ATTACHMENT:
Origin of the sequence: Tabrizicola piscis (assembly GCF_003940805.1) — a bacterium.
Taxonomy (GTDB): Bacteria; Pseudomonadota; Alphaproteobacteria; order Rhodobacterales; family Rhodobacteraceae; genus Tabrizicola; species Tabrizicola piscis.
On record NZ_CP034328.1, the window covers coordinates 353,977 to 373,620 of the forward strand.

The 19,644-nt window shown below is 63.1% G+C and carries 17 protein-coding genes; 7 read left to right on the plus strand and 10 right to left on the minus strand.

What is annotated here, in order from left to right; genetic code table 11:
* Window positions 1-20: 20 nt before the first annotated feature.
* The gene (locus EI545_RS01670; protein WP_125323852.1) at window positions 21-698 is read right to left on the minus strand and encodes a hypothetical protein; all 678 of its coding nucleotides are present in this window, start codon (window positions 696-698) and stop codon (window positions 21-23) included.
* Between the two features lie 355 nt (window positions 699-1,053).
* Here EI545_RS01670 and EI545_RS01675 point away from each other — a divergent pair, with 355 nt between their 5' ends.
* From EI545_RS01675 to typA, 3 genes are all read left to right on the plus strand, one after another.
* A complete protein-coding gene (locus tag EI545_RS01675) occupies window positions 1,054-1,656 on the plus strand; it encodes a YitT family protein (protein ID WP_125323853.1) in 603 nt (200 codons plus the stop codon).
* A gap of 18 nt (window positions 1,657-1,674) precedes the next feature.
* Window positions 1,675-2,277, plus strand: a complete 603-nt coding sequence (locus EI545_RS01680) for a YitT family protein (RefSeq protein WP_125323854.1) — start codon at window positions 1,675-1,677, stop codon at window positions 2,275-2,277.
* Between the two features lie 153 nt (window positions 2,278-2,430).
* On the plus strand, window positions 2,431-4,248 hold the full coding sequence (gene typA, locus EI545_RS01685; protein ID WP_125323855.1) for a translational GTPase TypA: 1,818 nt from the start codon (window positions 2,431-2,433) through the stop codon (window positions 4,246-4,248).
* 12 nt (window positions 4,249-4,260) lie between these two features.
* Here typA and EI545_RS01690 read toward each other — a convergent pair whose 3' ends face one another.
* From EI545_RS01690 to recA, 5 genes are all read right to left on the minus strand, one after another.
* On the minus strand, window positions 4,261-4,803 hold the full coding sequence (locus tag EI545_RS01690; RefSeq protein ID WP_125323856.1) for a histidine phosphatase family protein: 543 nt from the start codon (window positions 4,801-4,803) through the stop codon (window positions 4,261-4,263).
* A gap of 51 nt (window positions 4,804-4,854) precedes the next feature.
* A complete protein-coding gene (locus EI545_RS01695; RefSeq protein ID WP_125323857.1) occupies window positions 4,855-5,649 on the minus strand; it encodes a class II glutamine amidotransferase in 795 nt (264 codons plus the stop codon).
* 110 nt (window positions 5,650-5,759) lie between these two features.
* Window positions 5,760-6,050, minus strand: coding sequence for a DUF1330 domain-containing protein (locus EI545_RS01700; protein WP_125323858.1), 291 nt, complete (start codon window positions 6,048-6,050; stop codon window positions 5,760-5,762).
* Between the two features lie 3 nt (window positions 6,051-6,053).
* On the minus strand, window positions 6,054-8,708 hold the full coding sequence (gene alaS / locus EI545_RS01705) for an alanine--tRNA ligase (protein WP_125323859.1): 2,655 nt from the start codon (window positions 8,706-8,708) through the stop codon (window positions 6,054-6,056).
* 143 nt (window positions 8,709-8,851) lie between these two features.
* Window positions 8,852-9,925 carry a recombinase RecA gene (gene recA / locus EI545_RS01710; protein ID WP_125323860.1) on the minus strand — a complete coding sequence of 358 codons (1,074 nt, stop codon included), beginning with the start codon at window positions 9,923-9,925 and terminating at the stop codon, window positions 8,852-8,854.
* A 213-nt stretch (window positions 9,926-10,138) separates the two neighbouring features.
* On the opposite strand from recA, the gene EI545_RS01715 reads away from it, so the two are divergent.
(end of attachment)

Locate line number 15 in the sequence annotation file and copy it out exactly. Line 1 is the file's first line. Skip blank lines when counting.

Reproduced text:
* On the plus strand, window positions 2,431-4,248 hold the full coding sequence (gene typA, locus EI545_RS01685; protein ID WP_125323855.1) for a translational GTPase TypA: 1,818 nt from the start codon (window positions 2,431-2,433) through the stop codon (window positions 4,246-4,248).